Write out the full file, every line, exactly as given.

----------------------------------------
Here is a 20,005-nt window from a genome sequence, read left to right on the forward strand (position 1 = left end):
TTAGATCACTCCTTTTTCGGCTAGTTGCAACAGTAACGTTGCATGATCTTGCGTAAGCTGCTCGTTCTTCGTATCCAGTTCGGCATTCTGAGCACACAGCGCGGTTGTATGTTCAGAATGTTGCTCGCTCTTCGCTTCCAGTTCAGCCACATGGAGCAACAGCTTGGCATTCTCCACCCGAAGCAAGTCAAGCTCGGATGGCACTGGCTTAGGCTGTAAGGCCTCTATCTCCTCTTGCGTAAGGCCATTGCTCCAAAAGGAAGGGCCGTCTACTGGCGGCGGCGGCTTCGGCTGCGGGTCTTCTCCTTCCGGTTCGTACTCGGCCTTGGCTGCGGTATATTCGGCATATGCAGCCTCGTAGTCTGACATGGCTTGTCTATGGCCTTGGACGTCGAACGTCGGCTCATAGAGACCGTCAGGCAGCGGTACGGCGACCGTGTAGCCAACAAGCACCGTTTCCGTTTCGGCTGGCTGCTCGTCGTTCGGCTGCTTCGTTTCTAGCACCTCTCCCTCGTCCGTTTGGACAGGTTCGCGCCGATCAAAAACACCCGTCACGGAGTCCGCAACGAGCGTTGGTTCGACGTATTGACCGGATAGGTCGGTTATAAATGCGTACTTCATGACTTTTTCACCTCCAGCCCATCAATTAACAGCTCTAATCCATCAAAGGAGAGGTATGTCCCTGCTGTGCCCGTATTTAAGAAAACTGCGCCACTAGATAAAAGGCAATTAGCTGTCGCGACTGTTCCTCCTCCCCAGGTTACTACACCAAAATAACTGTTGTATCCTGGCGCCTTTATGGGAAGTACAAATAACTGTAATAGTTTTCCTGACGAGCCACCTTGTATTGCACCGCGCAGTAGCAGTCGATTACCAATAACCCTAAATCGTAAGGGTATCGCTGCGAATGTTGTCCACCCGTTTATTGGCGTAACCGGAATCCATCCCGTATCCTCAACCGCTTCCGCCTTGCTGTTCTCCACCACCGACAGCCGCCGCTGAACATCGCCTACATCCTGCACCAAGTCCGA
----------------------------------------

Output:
Here is a 20,005-nt window from a genome sequence, read left to right on the forward strand (position 1 = left end):
TTAGATCACTCCTTTTTCGGCTAGTTGCAACAGTAACGTTGCATGATCTTGCGTAAGCTGCTCGTTCTTCGTATCCAGTTCGGCATTCTGAGCACACAGCGCGGTTGTATGTTCAGAATGTTGCTCGCTCTTCGCTTCCAGTTCAGCCACATGGAGCAACAGCTTGGCATTCTCCACCCGAAGCAAGTCAAGCTCGGATGGCACTGGCTTAGGCTGTAAGGCCTCTATCTCCTCTTGCGTAAGGCCATTGCTCCAAAAGGAAGGGCCGTCTACTGGCGGCGGCGGCTTCGGCTGCGGGTCTTCTCCTTCCGGTTCGTACTCGGCCTTGGCTGCGGTATATTCGGCATATGCAGCCTCGTAGTCTGACATGGCTTGTCTATGGCCTTGGACGTCGAACGTCGGCTCATAGAGACCGTCAGGCAGCGGTACGGCGACCGTGTAGCCAACAAGCACCGTTTCCGTTTCGGCTGGCTGCTCGTCGTTCGGCTGCTTCGTTTCTAGCACCTCTCCCTCGTCCGTTTGGACAGGTTCGCGCCGATCAAAAACACCCGTCACGGAGTCCGCAACGAGCGTTGGTTCGACGTATTGACCGGATAGGTCGGTTATAAATGCGTACTTCATGACTTTTTCACCTCCAGCCCATCAATTAACAGCTCTAATCCATCAAAGGAGAGGTATGTCCCTGCTGTGCCCGTATTTAAGAAAACTGCGCCACTAGATAAAAGGCAATTAGCTGTCGCGACTGTTCCTCCTCCCCAGGTTACTACACCAAAATAACTGTTGTATCCTGGCGCCTTTATGGGAAGTACAAATAACTGTAATAGTTTTCCTGACGAGCCACCTTGTATTGCACCGCGCAGTAGCAGTCGATTACCAATAACCCTAAATCGTAAGGGTATCGCTGCGAATGTTGTCCACCCGTTTATTGGCGTAACCGGAATCCATCCCGTATCCTCAACCGCTTCCGCCTTGCTGTTCTCCACCACCGACAGCCGCCGCTGAACATCGCCTACATCCTGCACCAAGTCCGA